A Randomized, Double-Blind, Placebo-Controlled Trial of Intravenous Acetaminophen on Hospital Length of Stay in Obese Individuals Undergoing Sleeve Gastrectomy
Retrospective studies indicate that acetaminophen iv administration reduces hospital length of stay (LoS) and opiate consumption in patients undergoing bariatric surgery.
This study sought to determine whether using acetaminophen iv in morbidly obese subjects undergoing sleeve gastrectomy decreased LoS and total hospital charges as compared to patients receiving saline placebo.
Single-center university hospital
Using a randomized, double-blind, placebo-controlled design, subjects were assigned to receive either acetaminophen iv (group A) or saline placebo iv (group P). Data were collected between Jan 1 and Dec 31, 2016. Group A received acetaminophen every 6 h for a total of four doses. The first dose was administered following the induction of general anesthesia; group P received saline iv on the same schedule. Anesthetic management and prophylactic antiemetic regimen were standardized in all subjects. Postoperative pain management consisted of hydromorphone via patient-controlled infusion pump. Primary outcomes include hospital LoS and associated hospital costs. Secondary outcomes include patient satisfaction and postoperative nausea and pain scores.
Subject demographics (n = 127) and intraoperative management were similar in the two groups. Across all subjects, median hospital LoS in group A (n = 63) was 1.87 vs. 1.97 days in group P (n = 64) (p = 0.03, Wilcoxon rank-sum test). Postoperatively, daily quality-of-recovery (QoR-15) scores, narcotic consumption, and the use of rescue antiemetics were not significantly different between groups. Median hospital costs were as follows: group A, $12,885 vs. group P, $12,977 (n = 64).
Acetaminophen iv may reduce hospital LoS in subjects undergoing sleeve gastrectomy.
KeywordsRandomized controlled trial RCT Prospective Placebo Double blind Acetaminophen Obesity Surgery
This work would not have been possible without the excellent collaboration between the Departments of Anesthesiology and Surgery. The authors wish to expressly thank the many faculty, residents, nurse anesthetists, and research aides in both the Department of Anesthesiology and Surgery for their cooperation and assistance during the course of this study. We also wish to thank Paul Christos, Dr. P.H, M.S., for constructive comments and suggestions on the manuscript.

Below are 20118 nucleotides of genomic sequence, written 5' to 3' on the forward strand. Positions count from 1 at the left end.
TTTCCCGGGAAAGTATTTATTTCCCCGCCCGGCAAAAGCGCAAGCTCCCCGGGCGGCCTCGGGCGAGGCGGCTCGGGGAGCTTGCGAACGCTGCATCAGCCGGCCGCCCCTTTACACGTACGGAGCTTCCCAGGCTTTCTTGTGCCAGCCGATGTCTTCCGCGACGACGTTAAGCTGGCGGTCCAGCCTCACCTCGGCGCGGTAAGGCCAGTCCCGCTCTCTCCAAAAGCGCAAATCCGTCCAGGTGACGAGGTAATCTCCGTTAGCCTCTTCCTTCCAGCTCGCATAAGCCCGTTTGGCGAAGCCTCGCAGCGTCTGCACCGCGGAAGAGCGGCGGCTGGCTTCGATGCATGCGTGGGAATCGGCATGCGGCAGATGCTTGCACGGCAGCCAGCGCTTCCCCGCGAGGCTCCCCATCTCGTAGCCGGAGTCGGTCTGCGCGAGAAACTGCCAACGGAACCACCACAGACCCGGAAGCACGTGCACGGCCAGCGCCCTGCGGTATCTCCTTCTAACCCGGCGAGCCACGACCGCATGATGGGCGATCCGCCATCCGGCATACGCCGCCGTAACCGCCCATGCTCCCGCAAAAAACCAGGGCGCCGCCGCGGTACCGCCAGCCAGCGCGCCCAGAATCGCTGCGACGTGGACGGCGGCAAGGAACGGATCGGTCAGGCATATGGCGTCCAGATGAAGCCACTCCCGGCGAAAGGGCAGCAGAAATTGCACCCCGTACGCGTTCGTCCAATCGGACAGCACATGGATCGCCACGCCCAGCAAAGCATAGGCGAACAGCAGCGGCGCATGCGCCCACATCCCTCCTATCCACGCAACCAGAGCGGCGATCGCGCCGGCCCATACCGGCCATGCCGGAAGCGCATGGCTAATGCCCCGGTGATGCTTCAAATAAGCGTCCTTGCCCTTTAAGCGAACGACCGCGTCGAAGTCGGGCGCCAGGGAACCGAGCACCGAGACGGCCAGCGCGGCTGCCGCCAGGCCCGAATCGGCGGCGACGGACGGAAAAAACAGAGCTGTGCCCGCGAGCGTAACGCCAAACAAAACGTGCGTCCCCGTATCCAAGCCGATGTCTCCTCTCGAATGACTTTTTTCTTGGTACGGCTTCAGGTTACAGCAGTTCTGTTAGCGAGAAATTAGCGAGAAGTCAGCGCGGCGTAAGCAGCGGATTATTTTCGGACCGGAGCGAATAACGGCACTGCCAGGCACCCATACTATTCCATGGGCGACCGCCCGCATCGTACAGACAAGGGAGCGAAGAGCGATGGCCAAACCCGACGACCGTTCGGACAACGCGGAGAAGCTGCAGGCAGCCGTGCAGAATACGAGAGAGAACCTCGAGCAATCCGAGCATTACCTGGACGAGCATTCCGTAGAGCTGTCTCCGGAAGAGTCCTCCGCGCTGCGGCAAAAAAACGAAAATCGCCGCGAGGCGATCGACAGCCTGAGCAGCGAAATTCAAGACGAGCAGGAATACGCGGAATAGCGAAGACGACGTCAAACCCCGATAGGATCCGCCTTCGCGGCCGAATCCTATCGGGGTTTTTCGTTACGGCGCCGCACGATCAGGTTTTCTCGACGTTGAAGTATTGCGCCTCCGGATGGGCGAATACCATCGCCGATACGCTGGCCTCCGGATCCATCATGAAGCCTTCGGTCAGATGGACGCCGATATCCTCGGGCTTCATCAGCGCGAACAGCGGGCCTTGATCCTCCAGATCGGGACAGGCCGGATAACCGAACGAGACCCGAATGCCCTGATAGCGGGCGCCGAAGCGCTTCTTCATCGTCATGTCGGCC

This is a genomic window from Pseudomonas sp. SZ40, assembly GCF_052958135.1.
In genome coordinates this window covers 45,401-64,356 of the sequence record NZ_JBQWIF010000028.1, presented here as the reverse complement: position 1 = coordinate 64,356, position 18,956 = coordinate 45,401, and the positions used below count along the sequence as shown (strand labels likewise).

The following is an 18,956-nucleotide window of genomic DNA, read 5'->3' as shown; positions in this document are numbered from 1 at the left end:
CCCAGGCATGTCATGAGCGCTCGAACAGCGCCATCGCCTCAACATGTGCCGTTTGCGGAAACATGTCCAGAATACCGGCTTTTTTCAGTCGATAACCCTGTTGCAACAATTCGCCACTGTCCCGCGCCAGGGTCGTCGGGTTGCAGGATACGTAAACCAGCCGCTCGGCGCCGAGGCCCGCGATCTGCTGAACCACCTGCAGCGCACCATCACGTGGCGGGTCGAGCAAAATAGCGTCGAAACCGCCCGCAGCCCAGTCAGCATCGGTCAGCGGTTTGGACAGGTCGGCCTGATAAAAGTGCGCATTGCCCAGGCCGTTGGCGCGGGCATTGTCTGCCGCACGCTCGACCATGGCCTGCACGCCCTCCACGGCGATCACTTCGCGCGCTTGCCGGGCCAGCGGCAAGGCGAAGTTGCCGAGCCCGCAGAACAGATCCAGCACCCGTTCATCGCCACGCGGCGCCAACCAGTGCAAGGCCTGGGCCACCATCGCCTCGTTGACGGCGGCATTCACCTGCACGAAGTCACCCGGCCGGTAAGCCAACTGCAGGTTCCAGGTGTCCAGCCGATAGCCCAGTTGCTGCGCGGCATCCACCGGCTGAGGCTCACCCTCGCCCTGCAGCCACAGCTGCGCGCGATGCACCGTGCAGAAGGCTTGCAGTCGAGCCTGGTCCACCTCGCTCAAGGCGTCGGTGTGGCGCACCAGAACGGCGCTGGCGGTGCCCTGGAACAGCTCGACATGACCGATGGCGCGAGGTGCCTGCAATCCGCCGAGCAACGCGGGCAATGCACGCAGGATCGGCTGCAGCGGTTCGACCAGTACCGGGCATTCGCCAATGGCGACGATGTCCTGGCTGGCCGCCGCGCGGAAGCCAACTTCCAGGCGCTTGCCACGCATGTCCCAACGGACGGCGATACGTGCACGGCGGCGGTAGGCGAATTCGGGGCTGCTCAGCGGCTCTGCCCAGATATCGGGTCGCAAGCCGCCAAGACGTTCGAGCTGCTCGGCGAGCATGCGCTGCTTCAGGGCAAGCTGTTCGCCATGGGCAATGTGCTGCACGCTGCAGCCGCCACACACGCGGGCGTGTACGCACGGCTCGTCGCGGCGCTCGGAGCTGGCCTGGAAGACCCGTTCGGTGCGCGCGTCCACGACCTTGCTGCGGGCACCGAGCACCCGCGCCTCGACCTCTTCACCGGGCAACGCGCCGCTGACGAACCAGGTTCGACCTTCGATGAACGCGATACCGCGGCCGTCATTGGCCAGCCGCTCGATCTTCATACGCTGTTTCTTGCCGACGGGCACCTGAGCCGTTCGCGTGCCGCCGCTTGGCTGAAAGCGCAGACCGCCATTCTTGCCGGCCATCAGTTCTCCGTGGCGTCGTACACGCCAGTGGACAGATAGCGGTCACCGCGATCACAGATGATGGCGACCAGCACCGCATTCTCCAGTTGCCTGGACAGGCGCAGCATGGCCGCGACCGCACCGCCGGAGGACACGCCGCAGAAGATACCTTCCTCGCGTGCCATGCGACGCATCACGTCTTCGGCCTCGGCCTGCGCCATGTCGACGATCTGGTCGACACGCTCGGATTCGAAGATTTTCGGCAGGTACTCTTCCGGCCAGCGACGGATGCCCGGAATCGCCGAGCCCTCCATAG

Study concept/design (JDS, AP, PAG), data acquisition (FEC, JDS, AP, FG, CA, GFD, PAG), data analysis (FEC, XW, PAG), interpretation of data (FEC, AP, FG, XW, CA, PAG), manuscript preparation (FEC, PAG), manuscript revision/editing (FEC, JDS, AP, FG, XW, CA, GFD, PAG), approval of submitted manuscript (FEC, JDS, AP, FG, XW, CA, GFD, PAG), agreement to be accountable for all aspects of the work (FEC, JDS, AP, FG, XW, CA, GFD, PAG).
This work was funded by Mallinckrodt Pharmaceuticals. Ms. Xian Wu, MPH, was partially supported by the following grant: Clinical and Translational Science Center at Weill Cornell Medical College (UL1-TR000457-06).
Compliance with Ethical Standards
Conflict of Interest
FEC, JDS, FG, XW, CA, and GFD have no conflicts to declare. AP has served as a speaker for Medtronic, Ethicon, and W.L. Gore & Associates and has received honoraria from those companies. PAG receives additional research support from the United States Department of Defense and the Tri-Institutional Stem Cell Initiative for basic science research in areas unrelated to the work presented here.
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